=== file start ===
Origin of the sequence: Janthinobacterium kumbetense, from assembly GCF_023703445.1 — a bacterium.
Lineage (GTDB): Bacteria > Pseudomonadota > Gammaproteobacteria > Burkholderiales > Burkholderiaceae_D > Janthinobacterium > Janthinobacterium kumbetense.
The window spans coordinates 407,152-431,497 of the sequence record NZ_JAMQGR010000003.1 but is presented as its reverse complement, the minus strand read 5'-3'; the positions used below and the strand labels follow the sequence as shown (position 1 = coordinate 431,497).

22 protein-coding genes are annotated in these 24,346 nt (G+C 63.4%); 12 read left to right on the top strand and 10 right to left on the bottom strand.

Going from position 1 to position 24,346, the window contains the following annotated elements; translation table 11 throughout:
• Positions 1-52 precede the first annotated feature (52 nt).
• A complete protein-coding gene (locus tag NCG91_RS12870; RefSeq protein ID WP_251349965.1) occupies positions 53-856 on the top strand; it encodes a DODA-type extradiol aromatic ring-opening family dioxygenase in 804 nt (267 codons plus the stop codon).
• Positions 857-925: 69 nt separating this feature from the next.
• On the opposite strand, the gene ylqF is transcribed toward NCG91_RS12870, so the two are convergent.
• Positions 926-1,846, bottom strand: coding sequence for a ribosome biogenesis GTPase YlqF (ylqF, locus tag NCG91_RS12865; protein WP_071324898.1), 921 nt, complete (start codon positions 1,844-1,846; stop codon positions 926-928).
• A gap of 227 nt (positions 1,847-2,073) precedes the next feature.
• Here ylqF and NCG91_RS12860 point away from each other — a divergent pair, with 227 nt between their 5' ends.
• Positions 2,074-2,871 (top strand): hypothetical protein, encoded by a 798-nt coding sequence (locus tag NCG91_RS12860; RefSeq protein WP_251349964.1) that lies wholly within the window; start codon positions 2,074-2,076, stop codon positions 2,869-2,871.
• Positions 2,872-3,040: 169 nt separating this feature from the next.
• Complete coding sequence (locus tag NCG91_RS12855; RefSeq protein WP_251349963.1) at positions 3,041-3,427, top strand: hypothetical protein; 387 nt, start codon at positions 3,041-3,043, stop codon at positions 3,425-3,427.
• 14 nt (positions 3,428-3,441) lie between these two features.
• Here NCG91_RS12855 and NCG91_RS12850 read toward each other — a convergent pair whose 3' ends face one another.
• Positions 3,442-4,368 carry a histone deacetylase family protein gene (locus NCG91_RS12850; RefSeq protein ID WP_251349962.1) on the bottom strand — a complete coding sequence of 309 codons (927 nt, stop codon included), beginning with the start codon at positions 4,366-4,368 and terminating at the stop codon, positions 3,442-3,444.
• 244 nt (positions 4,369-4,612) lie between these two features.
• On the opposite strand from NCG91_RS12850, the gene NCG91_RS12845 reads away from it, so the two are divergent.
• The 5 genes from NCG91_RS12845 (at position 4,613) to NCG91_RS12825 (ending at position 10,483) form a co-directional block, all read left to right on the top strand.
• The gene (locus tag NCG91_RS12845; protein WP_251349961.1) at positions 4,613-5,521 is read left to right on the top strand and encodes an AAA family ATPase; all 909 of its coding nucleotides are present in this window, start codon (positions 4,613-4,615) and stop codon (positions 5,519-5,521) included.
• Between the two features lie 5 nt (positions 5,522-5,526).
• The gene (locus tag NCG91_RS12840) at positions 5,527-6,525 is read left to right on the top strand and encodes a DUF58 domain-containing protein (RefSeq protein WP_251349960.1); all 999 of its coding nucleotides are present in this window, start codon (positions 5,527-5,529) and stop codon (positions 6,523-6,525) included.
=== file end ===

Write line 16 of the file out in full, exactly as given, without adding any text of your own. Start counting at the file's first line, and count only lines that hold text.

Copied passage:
• 14 nt (positions 3,428-3,441) lie between these two features.